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At long last a victory for the amateur athlete (No Goody Two-Shoes, March 10). The so-called shoe scandal is a small step in the right direction in assisting our amateur athletes, who, thanks to antiquated regulations imposed by the AAU and other such organizations, risk their amateur status almost every time they turn around. It is high time that these outdated eligibility rules be revamped and updated and the amateur athlete be compensated for the dedicated hard work that brings him the jubilation of victory or the agony of defeat. A medal or gold cup doesn't pay for the travel expense or the equipment required.

The next pair of shoes given away should be a pair of walking shoes to Avery Brundage and his crowd. I have several old pairs I would gladly send along—collect, of course, as I would not want to contribute to Mr. Brundage's losing his amateur standing.

I imagine the next step in this "scandal" (your word not mine) is to have the likes of Mr. Brundage repeat the Jim Thorpe fiasco and take back all the medals en masse. Let's all get behind our amateur athletes and see to it that they get a just reward for their sacrifices and not concern ourselves with such trivialities as how or from whom they get their shoes, travel money, meals, other expenses or college education. What is wrong with a little help, cash or otherwise?
Lieut. Commander, USN
Alexandria, Va.

Fifty-seven years ago the "greatest athlete in the world" was deprived of his Olympic medals and trophies because he played baseball for a measly $50 or so a month prior to the 1912 Olympics. In 1969 two of the world's leading sports shoemakers admit paying as much as $100,000 to Olympic athletes, and these athletes still have their medals. All this is obviously a sign of our inflationary times. Now we go big.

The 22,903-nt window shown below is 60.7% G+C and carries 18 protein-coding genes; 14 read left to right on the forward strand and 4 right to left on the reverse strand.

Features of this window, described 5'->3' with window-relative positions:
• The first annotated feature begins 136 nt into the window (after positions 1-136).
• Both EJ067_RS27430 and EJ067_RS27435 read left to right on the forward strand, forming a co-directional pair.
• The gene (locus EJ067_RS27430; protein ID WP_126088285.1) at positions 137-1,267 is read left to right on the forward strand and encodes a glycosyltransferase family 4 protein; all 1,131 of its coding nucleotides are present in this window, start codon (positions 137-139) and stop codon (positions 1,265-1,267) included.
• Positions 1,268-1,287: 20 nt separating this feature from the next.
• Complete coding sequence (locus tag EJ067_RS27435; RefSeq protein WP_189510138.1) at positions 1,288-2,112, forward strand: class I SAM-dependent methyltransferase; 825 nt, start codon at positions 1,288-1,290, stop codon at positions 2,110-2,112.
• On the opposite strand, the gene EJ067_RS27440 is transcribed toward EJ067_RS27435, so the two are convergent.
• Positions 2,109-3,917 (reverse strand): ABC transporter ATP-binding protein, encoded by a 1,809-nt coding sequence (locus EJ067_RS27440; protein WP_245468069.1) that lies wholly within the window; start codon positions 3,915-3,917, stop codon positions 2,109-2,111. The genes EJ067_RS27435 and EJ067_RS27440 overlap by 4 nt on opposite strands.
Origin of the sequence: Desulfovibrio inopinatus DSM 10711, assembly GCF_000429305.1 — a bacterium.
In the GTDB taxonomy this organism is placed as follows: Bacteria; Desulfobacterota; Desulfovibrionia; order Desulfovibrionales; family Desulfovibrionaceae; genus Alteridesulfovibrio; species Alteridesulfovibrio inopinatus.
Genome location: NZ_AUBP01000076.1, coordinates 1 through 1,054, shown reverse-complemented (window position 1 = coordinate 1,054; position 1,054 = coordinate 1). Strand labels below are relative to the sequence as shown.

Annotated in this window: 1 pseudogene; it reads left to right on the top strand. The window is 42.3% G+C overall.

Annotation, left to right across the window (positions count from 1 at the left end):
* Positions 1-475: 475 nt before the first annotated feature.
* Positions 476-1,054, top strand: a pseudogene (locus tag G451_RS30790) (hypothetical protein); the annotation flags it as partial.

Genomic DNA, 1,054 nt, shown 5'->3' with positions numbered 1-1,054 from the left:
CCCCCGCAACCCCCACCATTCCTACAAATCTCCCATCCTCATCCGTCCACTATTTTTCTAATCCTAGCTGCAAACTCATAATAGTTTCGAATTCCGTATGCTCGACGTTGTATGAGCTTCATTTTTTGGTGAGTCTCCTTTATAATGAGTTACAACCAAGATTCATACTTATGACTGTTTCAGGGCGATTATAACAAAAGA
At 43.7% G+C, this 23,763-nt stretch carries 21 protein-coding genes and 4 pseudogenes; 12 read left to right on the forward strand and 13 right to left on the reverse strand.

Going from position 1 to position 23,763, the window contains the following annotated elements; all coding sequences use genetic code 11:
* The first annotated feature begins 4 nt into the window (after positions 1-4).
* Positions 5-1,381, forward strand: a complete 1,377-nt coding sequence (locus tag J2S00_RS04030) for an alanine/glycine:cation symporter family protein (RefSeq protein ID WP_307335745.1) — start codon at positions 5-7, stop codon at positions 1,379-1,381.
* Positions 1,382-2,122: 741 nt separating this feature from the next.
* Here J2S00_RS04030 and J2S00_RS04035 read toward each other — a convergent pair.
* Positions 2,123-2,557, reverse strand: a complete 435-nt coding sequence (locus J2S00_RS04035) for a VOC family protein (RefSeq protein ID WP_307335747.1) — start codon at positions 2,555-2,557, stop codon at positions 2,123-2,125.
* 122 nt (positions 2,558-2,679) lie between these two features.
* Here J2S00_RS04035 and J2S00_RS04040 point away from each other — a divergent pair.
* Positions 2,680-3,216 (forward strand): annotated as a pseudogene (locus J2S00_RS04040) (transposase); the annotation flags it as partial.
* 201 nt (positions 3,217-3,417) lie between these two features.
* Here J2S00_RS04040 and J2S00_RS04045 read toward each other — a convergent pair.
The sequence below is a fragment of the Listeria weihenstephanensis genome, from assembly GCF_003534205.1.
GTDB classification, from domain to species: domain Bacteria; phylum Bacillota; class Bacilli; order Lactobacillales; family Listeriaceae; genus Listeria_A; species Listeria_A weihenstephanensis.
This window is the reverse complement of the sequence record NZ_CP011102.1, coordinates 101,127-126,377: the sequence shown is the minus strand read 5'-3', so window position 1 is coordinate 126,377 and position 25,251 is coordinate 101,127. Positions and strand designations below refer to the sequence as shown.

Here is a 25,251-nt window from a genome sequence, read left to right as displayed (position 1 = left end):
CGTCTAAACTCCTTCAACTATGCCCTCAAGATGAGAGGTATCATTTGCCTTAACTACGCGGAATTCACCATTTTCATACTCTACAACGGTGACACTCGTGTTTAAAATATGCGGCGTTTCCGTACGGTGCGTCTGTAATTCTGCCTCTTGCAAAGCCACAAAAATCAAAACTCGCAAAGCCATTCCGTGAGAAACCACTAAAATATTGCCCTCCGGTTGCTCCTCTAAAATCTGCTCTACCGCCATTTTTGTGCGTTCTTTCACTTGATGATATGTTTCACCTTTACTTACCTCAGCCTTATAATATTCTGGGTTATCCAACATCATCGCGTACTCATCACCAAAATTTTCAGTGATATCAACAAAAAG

I have always thought Jim Thorpe was born 50 years too soon. Now I am sure.
Youngstown, Ohio

Concerning your recent article, No Goody-Two-Shoes, would you please contact the representatives of either Puma or Adidas, I have no preference, to inform them that I am ready to sell out to the highest bidder. I am starting out at $200 but I'm willing to go as low as $5.95.

As for my qualifications: my fastest time in the 100-yard dash is a scant 12.8 seconds, and with some training I will be able to break the six-minute barrier in the mile. But my specialty is the high jump. With my modified Fosbury Flop I have cleared 5'2". This jump was good enough for fourth place in the 1968 annual third-period track meet at Athens High School (Coach Malinowski's team beat Coach Sellers' team). Speaking of high jumpers, that brings up an interesting point. Since they usually wear two different types of shoes, I could wear a Puma on my left foot and an Adidas on my right.

Keep up the good work!
Athens, Ga.

My opinion of your organization has been somewhat lowered. The epitome of the put-down was achieved by SPORTS ILLUSTRATED (SCORECARD, March 10) at the expense of Mickey Mantle. Calling him a "limping, sporadic shadow" and a "superhero of small boys" certainly degraded the man whose achievements in his field were phenomenal for a person with his physical history. Mr. Mantle was a man who lifted baseball out of the depths of mediocrity, and fans across the nation realize this fact. To suggest that the Mick will be overshadowed in the limelight of a Bill Robinson borders on the insane.

My congratulations to Mickey Mantle. No one need make excuses for him; he need not make any apologies. He was a fantastic superstar, a fantastic human being and all of baseball is forever indebted to him.

Referring to your Flamingo story (Man (Plus Horse) Beats Boy, March 17), I am happy to report to Jockey Jean Cruguet's fans (there are still quite a few besides me) that the "boy" took it as a man. Trainer Elliott Burch's latest comments about Cruguet were fair enough.

Since Arts and Letters did not fare too well in the Fountain of Youth with the experienced "sons of Ribot" jockey, Willie Shoemaker, I would suggest that perhaps you should recommend former Italian champion Enrico Camici for the colt's next start. After all, not only is he, too, an experienced "sons of Ribot" rider, but the Ribot rider himself.
Hollis Hills, N.Y.